The post Supermoon Eclipse! appeared first on Bedtime Math.

]]>Our Moon is always the same big white ball going around Earth, but it doesn’t look the same every day. Sometimes it’s a C-shape, while other times it’s a fat white circle. Also, the Moon isn’t always equally far from us. Today’s full moon is exciting because it happens almost exactly when the Moon is closest to us. So the Moon looks about 1/7 bigger and 1/3 brighter than the farthest full moon. On top of that, it will be a total lunar eclipse! That means the Sun, Earth, and Moon will all line up with the Earth in the middle. The Earth blocks the Sun’s light, which gives the Moon a red color!

*Wee ones:* Hold up your two hands and cup them to make a circle, like tonight’s full moon!

*Little kids: *The eclipse will begin at 9:36pm New York time, and will last about 3 hours. Will it end today or tomorrow?* Bonus: *There won’t be another lunar eclipse until 2021. How many years away is that from 2019?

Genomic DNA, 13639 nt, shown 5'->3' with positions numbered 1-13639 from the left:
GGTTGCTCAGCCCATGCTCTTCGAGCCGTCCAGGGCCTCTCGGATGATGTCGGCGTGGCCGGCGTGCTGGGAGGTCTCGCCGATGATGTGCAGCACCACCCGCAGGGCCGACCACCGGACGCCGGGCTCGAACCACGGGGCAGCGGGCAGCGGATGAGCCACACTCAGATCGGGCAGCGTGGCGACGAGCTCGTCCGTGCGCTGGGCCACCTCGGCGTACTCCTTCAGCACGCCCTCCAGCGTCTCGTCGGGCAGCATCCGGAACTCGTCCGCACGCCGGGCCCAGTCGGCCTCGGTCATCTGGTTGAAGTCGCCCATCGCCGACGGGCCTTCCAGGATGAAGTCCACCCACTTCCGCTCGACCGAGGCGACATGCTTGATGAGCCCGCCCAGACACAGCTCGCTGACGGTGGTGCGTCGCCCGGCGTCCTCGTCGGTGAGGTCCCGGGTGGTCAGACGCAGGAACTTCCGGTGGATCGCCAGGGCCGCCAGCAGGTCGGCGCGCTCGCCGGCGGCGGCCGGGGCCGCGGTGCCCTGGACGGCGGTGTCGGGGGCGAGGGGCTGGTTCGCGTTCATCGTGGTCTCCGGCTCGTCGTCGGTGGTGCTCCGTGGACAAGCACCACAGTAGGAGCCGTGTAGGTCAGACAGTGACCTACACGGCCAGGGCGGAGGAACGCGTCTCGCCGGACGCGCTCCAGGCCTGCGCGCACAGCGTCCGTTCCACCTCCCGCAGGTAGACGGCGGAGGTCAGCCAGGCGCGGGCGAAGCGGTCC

*Big kids: *This month’s full moon is the Wolf Moon. If there’s also a Worm Moon, Beaver Moon, and Sturgeon Moon, what fraction of the 12 full moons are named for animals? *Bonus:* Can you simplify that fraction?

Answers:

*Wee ones:* Make a circle with your hands.

*Little kids: *It will end tomorrow, since it will go past midnight. *Bonus: *2021 is 2 years from 2019.

*Big kids:* 4/12 full moons are named for animals. *Bonus:*1/3.

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]]>The post Your Own Tie-Dyed Crayons appeared first on Bedtime Math.

]]>We all know some crayon colors are more popular than others. The blue and red get used over and over, while the burnt sienna might not have much work to do. But what can you do with all the leftover little pieces? You can melt them down and make *new* crayons. As this page on instructables.com shows, crayons melt at just 275 degrees. So if you toss the stubs in a mini-muffin tin and bake them, they’ll melt and mix, giving you swirly, tie-dyed crayon chunks. The edges are sharp enough to draw thin lines, and if you want to switch to a different color, just flip the muffin over in your hand!